SW: I think you said there are eight hospitals.

Ghanem: Unfortunately, now they have been reduced to seven. Just after I came back to Washington, D.C., one of the hospitals in Hay al-Shaar that I had visited had been leveled by the regime. And some of the doctors that I saw and chatted with – and we also had grapes together -  I saw pictures of them when I got back to [Washington,] D.C, under the rubble, dead.

But the hopeful thing for me was the report I saw… on Al Jazeera about the doctors that survived the shelling. They went somewhere else to a makeshift hospital and they are trying to start elsewhere.

SW NOTE: Two missiles reportedly struck the Dar al-Shifaa hospital in Hay al-Shaar on November 21. Among those killed was a young doctor by the name of Mohammed. Ghanem, who remembers chatting with him, sent Syria Witness a digital image purportedly showing Dr. Mohammed’s body buried in the debris of the bombed hospital (the image has been deemed too graphic for display). On the picture, only a portion of Dr. Mohammeds’s head can be seen sticking out from under the thick layer of ash and debris that covered the ground. A small amount of blood was on his short black hair and, above his head, part of his hand was visible, still covered with a surgical glove.

Ghanem recalled talking to Dr. Mohammed.

Ghanem: We chatted about the future of the country and what sort of future we wanted in Syria. I also expressed admiration because I must admit when I was there I was scared because you would be sitting in the hospital and you heard the shelling, and the shelling is all around you. I asked them how you are operating under these circumstances [and whether there was] any guarantee that this hospital would not be targeted, and they smiled and said ‘no.’ I asked what their plan was and they said they had no plan. We are here, they said, and we understand the risk and there is nothing we can do be because these people need our help. And there are scores of casualties a day and we have no options.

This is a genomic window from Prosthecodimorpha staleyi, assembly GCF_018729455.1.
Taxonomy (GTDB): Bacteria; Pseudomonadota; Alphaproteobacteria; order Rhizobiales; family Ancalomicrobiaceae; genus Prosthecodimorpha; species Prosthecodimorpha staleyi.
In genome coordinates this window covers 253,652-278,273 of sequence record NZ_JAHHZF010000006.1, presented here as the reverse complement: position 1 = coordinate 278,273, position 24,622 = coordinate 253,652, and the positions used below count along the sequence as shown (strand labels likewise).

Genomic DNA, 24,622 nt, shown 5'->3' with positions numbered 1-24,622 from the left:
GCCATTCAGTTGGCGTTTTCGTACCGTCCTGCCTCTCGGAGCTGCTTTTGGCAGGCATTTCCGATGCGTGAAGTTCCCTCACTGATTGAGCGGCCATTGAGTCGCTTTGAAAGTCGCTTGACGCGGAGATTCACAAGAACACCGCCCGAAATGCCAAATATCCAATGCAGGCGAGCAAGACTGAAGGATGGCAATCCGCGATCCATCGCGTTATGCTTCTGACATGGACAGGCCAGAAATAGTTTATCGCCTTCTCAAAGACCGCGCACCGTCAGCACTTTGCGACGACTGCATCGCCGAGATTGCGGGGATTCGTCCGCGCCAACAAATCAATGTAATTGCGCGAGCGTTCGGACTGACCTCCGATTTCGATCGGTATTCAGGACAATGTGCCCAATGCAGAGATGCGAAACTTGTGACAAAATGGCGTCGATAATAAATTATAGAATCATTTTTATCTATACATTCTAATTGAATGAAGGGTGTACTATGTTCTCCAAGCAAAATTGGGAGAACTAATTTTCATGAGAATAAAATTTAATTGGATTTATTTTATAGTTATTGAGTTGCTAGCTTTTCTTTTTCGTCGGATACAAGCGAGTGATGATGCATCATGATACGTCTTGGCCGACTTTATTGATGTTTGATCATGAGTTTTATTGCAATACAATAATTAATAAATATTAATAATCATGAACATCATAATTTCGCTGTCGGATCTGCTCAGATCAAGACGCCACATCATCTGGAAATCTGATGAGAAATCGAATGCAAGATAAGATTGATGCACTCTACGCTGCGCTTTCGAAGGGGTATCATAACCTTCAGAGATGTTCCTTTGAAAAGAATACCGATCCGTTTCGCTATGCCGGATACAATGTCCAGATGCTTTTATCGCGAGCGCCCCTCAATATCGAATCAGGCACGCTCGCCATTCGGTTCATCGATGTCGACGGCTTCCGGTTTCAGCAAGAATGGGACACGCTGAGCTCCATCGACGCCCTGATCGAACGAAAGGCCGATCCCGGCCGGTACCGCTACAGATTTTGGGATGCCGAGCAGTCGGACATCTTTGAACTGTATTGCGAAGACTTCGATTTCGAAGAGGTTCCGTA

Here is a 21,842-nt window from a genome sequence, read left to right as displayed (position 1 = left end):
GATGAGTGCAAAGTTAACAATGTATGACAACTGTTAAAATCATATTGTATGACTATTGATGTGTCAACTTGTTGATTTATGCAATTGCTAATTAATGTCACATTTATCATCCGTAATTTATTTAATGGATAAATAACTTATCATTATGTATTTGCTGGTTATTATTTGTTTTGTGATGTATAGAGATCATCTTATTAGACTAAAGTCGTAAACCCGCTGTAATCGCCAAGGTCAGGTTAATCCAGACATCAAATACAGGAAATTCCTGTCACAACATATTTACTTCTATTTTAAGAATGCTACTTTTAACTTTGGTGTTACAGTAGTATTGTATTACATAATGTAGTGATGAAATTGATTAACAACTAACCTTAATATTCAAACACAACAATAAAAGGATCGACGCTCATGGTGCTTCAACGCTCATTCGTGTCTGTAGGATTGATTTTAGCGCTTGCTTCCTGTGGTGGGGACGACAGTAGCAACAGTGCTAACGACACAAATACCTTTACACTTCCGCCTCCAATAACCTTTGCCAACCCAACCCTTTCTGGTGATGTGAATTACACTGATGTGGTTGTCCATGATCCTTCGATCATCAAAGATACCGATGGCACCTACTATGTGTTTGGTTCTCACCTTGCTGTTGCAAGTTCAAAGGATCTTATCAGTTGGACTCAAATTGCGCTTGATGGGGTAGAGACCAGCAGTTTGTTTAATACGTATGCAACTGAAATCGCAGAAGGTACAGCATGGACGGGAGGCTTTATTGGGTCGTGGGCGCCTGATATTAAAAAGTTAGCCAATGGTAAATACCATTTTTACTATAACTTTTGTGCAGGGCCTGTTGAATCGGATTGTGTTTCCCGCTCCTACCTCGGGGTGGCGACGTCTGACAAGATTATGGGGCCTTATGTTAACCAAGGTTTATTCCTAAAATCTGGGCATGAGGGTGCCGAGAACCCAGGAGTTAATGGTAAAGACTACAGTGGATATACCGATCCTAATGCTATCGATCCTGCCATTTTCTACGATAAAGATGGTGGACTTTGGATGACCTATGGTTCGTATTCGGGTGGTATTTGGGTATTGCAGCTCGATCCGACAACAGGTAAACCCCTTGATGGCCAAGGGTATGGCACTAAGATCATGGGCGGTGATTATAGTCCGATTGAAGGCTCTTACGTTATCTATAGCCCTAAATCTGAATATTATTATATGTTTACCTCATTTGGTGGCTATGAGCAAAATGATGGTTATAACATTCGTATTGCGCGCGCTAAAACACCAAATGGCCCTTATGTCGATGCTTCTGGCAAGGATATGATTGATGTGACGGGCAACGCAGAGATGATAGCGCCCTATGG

“[Dr. Mohammed] was young. I think he was in his late 20s. He would smile every time I would mention something about how crazy the circumstances were there.” – Mohammed Ghanem

SW: How would you describe Dr. Mohammed?

Ghanem: Dr. Mohammed was a soft-spoken person. He didn’t talk a lot. I would say something and he would calmly smile. The room we were in was small; we were cramped for space. We were sitting with Dr. Mohammed and the other doctors. I had a conversation with Dr. Mohammed. He was young. I think he was in his late 20s. He would smile every time I would mention something about how crazy the circumstances were there.

To become a Syria Witness and tell your own inside-Syria story, contact David Arnold, coordinator of our Syria Witness project at syriawitness(at) For safety reasons, we strongly urge you to use a browser-based e-mail (Gmail, Yahoo, Hotmail) and be sure “https” appears in the URL. You can also invite Arnold to Skype at davidarnold70

David Arnold

David Arnold coordinates the Syria Witness project at Middle East Voices and reports on Middle East and North Africa affairs for both Voice of America and MEV. The Syria Witness project publishes on-the-ground citizen reporting, giving Syrians the opportunity to offer to a global audience their first-person narratives of life on the streets of their war-torn country.

1 Comment

  1. rima Hakim

    December 22, 2012

    Do you accept the truth or just what you want to hear???